As the East Coast prepares for a very cool spell this weekend, I thought I’d dig up some bright and joyous winter pictures. “The Gates, Central Park, New York, 1979–2005” by Christo and Jeanne-Claude was erected in Central Park for two weeks in February 2005. Given my love of contemporary art and temporary installations, it was a given that I would make an art pilgrimage* to see The Gates in real life. And it was so worth it! The dramatic orange structures really popped against the frosty ground, bare trees and grey city. The heavy canvas flags whipped and snapped in the wind but from a distance appeared to floated and swung peacefully as they wound down the park trails. Read more
Posts tagged ‘modern art’
I posted not too long ago about Stikmen popping up near Boston, so I was on the look out for them in Chicago. I didn’t find any of the road decals but I did find one of the original stick figures. The Art Institute of Chicago sits on Michigan Avenue with the front steps looking down S Adams Ave. As you cross Michigan, literally a few yards from the Chicago Art Institute, there is a Stikman glued to a street light utility box and painted for camouflage. Thousands of people walk this way every day to enter the Museum. I wonder how many noticed the Stikman? I wonder how long he’s been there?
I spent most of the last week in Chicago including a full day at the Art Institute. It was my first visit since the opening of the new Modern Art Wing in 2009. Designed by Renzo Piano, the structure is glass with rib-like vertical and horizontal white elements resulting in an airy and light-filled space (even on a drizzly day) with incredible views of the city. It is a lovely, blank container for a good collection with some hidden green building construction.
I’m obviously curious to know what Friedrich Wahle looked like. While research his catalog, I’ve been scouring for a known portrait. It looks like I may have found a little something – Wahle in caricature.
It may not be the best physical likeness but it goes a long way to understand Wahle and his friends. The sketch comes from a biography  by Horst Uhr of Lovis Corinth (1858-1925) who was a well known German artist whose work ranged from Impressionism to Expressionism. Corinth moved to Munich in 1880 to study art at the Academy of Fine Arts. In 1884, he left for Antwerp, then Paris and finally returned to Munich in 1891. He was a member of the Secessionist (or modern art) movement which was founded shortly after his return to Munich. Five years older than Wahle, it is unclear if Lovis and Friedrich met each other at the Academy or through the active Munich art world, but by 1896 they have clearly become friends.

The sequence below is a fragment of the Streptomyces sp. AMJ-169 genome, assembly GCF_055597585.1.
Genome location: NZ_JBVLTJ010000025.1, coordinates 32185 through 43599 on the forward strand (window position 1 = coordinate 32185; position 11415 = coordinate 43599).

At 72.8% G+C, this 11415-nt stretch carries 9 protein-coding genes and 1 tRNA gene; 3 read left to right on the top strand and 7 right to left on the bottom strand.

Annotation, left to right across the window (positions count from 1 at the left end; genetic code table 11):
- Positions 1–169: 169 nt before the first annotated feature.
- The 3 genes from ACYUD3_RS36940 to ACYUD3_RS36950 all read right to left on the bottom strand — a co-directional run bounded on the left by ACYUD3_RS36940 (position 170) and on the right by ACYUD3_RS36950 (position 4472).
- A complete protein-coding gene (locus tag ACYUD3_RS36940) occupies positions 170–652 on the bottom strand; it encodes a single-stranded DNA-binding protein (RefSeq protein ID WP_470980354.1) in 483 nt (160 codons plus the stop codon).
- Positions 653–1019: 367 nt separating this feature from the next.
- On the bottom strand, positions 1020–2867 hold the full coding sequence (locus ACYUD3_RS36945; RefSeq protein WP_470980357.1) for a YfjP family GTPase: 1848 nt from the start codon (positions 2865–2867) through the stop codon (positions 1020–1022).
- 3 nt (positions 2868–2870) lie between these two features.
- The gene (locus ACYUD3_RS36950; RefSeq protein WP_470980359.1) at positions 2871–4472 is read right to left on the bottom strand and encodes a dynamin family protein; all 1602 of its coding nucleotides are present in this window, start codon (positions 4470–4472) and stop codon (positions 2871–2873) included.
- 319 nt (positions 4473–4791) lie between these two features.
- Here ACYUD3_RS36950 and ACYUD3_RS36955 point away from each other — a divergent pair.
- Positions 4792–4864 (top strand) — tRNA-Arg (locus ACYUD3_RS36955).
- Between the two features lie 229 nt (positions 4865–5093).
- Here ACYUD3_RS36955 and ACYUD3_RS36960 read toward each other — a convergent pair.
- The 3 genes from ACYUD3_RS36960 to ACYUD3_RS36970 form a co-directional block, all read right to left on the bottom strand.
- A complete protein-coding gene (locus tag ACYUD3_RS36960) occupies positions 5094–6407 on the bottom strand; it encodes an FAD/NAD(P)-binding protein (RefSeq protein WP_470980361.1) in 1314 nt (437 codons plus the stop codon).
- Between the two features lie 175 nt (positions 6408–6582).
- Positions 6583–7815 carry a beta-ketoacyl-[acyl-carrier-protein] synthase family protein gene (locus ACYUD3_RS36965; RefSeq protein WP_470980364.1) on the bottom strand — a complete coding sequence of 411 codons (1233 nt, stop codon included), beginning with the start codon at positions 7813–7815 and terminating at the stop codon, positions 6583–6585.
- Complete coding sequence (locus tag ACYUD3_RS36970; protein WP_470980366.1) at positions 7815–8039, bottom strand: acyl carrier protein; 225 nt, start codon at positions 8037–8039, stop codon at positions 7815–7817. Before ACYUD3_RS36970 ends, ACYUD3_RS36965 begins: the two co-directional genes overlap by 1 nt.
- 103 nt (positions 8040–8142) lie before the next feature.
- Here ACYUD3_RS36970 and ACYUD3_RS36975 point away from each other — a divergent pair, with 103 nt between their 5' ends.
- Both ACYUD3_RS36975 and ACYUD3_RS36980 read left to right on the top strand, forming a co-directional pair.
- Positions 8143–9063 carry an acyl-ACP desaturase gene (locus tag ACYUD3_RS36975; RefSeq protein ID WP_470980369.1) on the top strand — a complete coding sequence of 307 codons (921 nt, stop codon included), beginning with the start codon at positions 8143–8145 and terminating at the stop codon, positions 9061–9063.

The caricature drawing by Lovis Corinth was completed around 1896. The upper right figure is a self-portrait of Corinth. The central figure is Benno Becker (1860-1938) a painter, art collector, art critic and founding member of the Secessionist movement in Munich. The lower left figure in profile is Hermann Eichfield (1845-1917). After a stint in the Prussian army, Eichfield came to Munich to study art, contributed to literary magazines and was a founding member of the Secessionist movement. Finally, in the upper left is Friedrich Wahle.
It’s important here to note a distinction between the two artistic movements in Germany during the late 19th century: the Secessionists and the the Jugendstil (or Art Nouveau). Horst Uhr notes in the biography that this caricature has elements of the Jugendstil with its “curvilinear patterns and capricious arabesques” and may have been a playful jaunt by Corinth into that style. However, Corinth and the other Secessionists were decidedly modern. They wanted to pursue art outside the traditional and academic style which meant they were more aligned with the Impressionist movement. Even still, Corinth’s incredible self-portrait below with a skeleton looks contemporary even by 21st century standards.
Given the associations of the other men in the caricature, I would be surprised if Wahle was not a part of the Secessionist art movement in Munich at the time. Since Corinth, Eichfield and Becker were also very involved in the foundation of this movement, Wahle may have been more connected than I first envisioned and definitely more than just a commercial artist for magazines.
It’s interesting what kind of clues you can get from a little cartoon portrait!
 Lovis Corinth, Caricatures , c. 1896. Pencil, 32.6 × 23.7 cm. Formerly Collection Johannes Guthmann, Ebenhausen; present whereabouts unknown. Photo courtesy Hans-Jürgen Imiela. Appears on page 87 of  below.
 Uhr, Horst. Lovis Corinth. Berkeley: University of California Press, 1990. Full text here.